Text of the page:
with two of his disciples.

36 When he saw Jesus passing by, he said,

“Look, the Lamb of God!”

 

37 When the two disciples heard him say this,

they followed Jesus.

 

John knew that these disciples

would leave off following him

 to follow Jesus instead.

That’s what he was preparing them for.

 

And Jesus welcomed them.

Verse 38 says,

 

38 Turning around, Jesus saw them following

and asked, “What do you want?”

 

They said, “Rabbi” (which means “Teacher”),

“where are you staying?”

 

39 “Come,” he replied, “and you will see.”

 

So they went and saw where he was staying,

and they spent that day with him.

It was about four in the afternoon.

 

Some translations say it was 10 in the morning.

Literally, it says “the 10th hour”

which would be 10 in the morning on the Roman clock

or 4 in the afternoon on the Jewish clock.

 

So, these men were starting to transition

from being disciples of John the Baptist

to being disciples of Christ.

Jesus welcomed them,

and they “spent that day” with Jesus.

They sat under His teaching

and learned from Him.

 

Who were these first two disciples?

Verse 40 says,

 

40 Andrew, Simon Peter’s brother,

was one of the two who heard what John had said

and who had followed Jesus.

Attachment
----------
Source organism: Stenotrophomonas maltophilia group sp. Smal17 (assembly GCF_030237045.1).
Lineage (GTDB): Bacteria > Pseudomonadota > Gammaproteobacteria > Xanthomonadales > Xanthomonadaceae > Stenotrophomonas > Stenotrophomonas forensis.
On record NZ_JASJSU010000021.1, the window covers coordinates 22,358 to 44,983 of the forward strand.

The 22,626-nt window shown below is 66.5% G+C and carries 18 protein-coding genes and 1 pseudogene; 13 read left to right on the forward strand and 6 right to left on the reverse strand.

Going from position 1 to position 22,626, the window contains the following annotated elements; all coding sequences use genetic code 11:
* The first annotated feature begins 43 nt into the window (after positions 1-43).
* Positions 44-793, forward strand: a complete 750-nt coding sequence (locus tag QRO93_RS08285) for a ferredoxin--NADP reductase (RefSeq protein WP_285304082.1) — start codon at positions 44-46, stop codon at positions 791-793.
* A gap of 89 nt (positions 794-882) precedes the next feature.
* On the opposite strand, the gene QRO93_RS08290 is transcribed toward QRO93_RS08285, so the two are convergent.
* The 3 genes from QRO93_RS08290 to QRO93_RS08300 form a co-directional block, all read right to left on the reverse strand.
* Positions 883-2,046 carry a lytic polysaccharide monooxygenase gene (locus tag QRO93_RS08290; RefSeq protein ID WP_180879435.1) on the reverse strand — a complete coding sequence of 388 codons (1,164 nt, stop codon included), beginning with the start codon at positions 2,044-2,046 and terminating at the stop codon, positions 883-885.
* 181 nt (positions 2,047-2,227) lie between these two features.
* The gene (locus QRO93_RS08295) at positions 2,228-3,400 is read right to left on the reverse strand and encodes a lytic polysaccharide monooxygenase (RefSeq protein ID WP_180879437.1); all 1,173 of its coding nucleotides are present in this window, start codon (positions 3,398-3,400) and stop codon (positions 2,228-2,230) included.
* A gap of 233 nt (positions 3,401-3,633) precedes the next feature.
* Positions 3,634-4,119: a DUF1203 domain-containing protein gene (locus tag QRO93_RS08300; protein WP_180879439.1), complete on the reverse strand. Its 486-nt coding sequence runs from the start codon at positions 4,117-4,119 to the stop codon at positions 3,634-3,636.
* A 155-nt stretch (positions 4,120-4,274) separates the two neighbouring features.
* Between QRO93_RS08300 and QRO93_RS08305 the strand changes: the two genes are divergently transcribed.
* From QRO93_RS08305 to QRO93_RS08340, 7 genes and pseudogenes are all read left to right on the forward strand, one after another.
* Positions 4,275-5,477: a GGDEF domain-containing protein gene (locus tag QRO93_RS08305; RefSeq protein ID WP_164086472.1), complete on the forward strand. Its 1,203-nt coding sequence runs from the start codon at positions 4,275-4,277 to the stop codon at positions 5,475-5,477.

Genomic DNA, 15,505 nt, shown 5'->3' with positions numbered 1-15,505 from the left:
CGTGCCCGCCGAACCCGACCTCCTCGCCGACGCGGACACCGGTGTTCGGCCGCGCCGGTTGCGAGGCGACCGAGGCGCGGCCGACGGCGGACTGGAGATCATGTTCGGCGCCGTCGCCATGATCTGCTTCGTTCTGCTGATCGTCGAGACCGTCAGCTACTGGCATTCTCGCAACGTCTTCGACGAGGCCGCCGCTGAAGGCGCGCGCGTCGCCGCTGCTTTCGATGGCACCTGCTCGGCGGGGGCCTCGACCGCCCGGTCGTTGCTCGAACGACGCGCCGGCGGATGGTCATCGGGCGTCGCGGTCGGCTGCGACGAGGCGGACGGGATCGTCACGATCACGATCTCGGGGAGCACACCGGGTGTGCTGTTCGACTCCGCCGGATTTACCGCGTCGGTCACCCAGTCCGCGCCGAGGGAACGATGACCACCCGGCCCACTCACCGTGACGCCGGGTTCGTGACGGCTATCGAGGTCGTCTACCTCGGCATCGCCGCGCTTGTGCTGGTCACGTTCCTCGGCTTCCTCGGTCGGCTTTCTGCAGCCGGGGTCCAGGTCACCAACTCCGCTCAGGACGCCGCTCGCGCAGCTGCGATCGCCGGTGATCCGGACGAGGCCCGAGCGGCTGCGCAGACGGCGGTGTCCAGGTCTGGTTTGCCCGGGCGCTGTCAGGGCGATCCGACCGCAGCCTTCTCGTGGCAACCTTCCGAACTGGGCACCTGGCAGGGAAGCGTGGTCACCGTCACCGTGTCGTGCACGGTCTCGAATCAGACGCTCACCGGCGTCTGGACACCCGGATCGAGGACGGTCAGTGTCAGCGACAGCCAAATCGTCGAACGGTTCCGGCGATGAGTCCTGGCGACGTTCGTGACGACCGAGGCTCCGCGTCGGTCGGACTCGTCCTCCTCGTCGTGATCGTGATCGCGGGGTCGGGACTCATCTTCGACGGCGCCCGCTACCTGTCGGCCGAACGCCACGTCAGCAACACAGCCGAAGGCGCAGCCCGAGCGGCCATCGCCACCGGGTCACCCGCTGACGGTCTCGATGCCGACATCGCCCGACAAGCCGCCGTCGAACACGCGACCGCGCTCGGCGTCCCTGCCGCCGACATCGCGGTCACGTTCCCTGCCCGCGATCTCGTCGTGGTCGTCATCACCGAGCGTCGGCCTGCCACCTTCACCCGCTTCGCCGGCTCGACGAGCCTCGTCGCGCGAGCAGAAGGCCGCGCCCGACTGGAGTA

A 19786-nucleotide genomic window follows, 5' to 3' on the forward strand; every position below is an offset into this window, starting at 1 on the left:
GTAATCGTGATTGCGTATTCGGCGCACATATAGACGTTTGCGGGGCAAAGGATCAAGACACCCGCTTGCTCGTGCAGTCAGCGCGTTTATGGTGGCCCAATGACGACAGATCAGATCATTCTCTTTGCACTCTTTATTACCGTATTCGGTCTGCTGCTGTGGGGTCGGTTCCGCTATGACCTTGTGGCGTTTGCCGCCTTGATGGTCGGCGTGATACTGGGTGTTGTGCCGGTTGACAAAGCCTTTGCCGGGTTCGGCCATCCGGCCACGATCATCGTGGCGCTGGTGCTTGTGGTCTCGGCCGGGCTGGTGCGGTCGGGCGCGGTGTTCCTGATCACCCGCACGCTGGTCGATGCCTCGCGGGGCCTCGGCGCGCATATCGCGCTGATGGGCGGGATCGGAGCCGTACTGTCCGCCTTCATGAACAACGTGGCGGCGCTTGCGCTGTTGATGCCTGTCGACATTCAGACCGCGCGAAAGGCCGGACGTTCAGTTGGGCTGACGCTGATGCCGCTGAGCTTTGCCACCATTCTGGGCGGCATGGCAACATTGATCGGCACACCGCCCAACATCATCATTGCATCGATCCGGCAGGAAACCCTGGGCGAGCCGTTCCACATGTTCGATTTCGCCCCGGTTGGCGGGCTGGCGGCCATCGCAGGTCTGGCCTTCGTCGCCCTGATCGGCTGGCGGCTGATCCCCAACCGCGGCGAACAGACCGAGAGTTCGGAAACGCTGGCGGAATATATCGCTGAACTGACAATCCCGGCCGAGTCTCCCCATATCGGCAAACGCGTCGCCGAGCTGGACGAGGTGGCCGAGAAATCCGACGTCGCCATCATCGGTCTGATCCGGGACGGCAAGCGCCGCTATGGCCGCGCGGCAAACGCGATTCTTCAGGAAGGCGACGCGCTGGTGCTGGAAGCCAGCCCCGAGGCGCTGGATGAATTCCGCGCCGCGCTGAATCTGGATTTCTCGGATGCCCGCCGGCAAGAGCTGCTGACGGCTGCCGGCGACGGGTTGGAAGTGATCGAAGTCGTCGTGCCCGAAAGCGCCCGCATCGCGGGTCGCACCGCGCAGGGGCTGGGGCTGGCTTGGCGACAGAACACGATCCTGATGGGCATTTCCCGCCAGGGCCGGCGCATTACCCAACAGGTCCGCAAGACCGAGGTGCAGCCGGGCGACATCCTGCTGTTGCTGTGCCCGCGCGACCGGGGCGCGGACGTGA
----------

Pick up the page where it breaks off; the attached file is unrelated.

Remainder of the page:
So, Andrew was one of the two.

The other was likely John himself—

the Apostle John,

the author of the Gospel of John.

 

If it was someone else,

John would have named him.

And it was John’s style not to name himself.

Matthew refers to the Apostle John by name three times;

Mark ten times;

Luke seven times,

and John not at all—

even though he had the closest relationship with Jesus

of all the Apostles.

Rather he refers to himself

as one of the “sons of Zebedee” ,

or “the other disciple,”

or “the disciple Jesus loved”.

(John 13:23 and 19:26 and 20:2 and 21:7.)

 

So, these two men

who John the Baptist introduced to Jesus

were Andrew and, most likely, John

who would become the Apostle John.

 

Now, what did Andrew do

after spending that day with Jesus?

He did just what most of us would do,

or what we may actually have done,

when we found the Lord.

Verse 41 tells us,

 

41 The first thing Andrew did

was to find his brother Simon and tell him,

“We have found the Messiah” (that is, the Christ).

42 And he brought him to Jesus.

 

Yes, appreciative believers,

when they first come to believe in Christ,

want to share Him with those they love.

So, Andrew naturally went immediately

to his brother Simon.

I can imagine Andrew’s excitement

when he told his brother,

“We have found the Messiah!”

And he brought his brother to Jesus.

 

The middle of Verse 42 continues,

 

Jesus looked at him and said,

“You are Simon son of John.

You will be called Cephas”

(which, when translated, is Peter).

 

Jesus gave Andrew’s brother Simon a new name.

 

That new name was,

“Cephas” in the local Aramaic language,

which translates to “Petros” in Greek—

both meaning “a rock” or “a stone.”

And, of course, his name is “Peter” in English.

 

Jesus knew that Peter would serve

as a pillar in the early Church,

solid as a rock.

 

But He didn’t stop with Andrew, John and Peter.

 

Verse 43 says,

 

43 The next day Jesus decided to leave for Galilee. Finding Philip, he said to him, “Follow me.”